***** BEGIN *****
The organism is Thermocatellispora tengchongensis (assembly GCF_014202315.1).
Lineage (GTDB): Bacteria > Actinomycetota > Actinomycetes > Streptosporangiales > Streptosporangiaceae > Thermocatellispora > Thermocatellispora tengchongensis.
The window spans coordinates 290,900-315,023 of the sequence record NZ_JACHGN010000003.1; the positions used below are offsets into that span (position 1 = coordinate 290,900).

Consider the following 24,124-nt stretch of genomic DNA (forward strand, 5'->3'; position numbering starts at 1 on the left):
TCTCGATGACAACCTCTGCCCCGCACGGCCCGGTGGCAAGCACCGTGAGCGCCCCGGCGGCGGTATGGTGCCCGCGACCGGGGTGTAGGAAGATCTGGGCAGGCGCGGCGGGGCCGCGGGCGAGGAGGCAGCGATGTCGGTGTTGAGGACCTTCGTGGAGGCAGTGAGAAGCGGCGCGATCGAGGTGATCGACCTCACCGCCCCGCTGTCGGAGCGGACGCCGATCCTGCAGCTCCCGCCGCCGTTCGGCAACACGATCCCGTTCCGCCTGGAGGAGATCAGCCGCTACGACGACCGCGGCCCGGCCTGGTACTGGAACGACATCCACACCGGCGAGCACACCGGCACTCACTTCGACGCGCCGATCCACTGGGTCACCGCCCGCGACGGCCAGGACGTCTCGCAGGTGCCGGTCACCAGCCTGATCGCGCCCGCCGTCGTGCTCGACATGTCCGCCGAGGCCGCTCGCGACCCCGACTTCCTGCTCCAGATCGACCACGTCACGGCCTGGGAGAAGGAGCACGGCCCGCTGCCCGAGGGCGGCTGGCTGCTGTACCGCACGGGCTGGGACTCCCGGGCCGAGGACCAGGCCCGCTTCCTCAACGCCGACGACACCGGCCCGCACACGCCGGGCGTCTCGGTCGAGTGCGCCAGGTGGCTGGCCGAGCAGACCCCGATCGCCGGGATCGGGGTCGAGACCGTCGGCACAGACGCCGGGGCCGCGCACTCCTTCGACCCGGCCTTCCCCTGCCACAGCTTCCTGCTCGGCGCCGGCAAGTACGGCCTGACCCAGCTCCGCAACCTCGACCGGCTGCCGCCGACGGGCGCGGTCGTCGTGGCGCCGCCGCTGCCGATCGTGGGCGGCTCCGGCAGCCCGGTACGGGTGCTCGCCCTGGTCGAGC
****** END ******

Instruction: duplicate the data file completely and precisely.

The organism is Thermocatellispora tengchongensis (assembly GCF_014202315.1).
Lineage (GTDB): Bacteria > Actinomycetota > Actinomycetes > Streptosporangiales > Streptosporangiaceae > Thermocatellispora > Thermocatellispora tengchongensis.
The window spans coordinates 290,900-315,023 of the sequence record NZ_JACHGN010000003.1; the positions used below are offsets into that span (position 1 = coordinate 290,900).

Consider the following 24,124-nt stretch of genomic DNA (forward strand, 5'->3'; position numbering starts at 1 on the left):
TCTCGATGACAACCTCTGCCCCGCACGGCCCGGTGGCAAGCACCGTGAGCGCCCCGGCGGCGGTATGGTGCCCGCGACCGGGGTGTAGGAAGATCTGGGCAGGCGCGGCGGGGCCGCGGGCGAGGAGGCAGCGATGTCGGTGTTGAGGACCTTCGTGGAGGCAGTGAGAAGCGGCGCGATCGAGGTGATCGACCTCACCGCCCCGCTGTCGGAGCGGACGCCGATCCTGCAGCTCCCGCCGCCGTTCGGCAACACGATCCCGTTCCGCCTGGAGGAGATCAGCCGCTACGACGACCGCGGCCCGGCCTGGTACTGGAACGACATCCACACCGGCGAGCACACCGGCACTCACTTCGACGCGCCGATCCACTGGGTCACCGCCCGCGACGGCCAGGACGTCTCGCAGGTGCCGGTCACCAGCCTGATCGCGCCCGCCGTCGTGCTCGACATGTCCGCCGAGGCCGCTCGCGACCCCGACTTCCTGCTCCAGATCGACCACGTCACGGCCTGGGAGAAGGAGCACGGCCCGCTGCCCGAGGGCGGCTGGCTGCTGTACCGCACGGGCTGGGACTCCCGGGCCGAGGACCAGGCCCGCTTCCTCAACGCCGACGACACCGGCCCGCACACGCCGGGCGTCTCGGTCGAGTGCGCCAGGTGGCTGGCCGAGCAGACCCCGATCGCCGGGATCGGGGTCGAGACCGTCGGCACAGACGCCGGGGCCGCGCACTCCTTCGACCCGGCCTTCCCCTGCCACAGCTTCCTGCTCGGCGCCGGCAAGTACGGCCTGACCCAGCTCCGCAACCTCGACCGGCTGCCGCCGACGGGCGCGGTCGTCGTGGCGCCGCCGCTGCCGATCGTGGGCGGCTCCGGCAGCCCGGTACGGGTGCTCGCCCTGGTCGAGC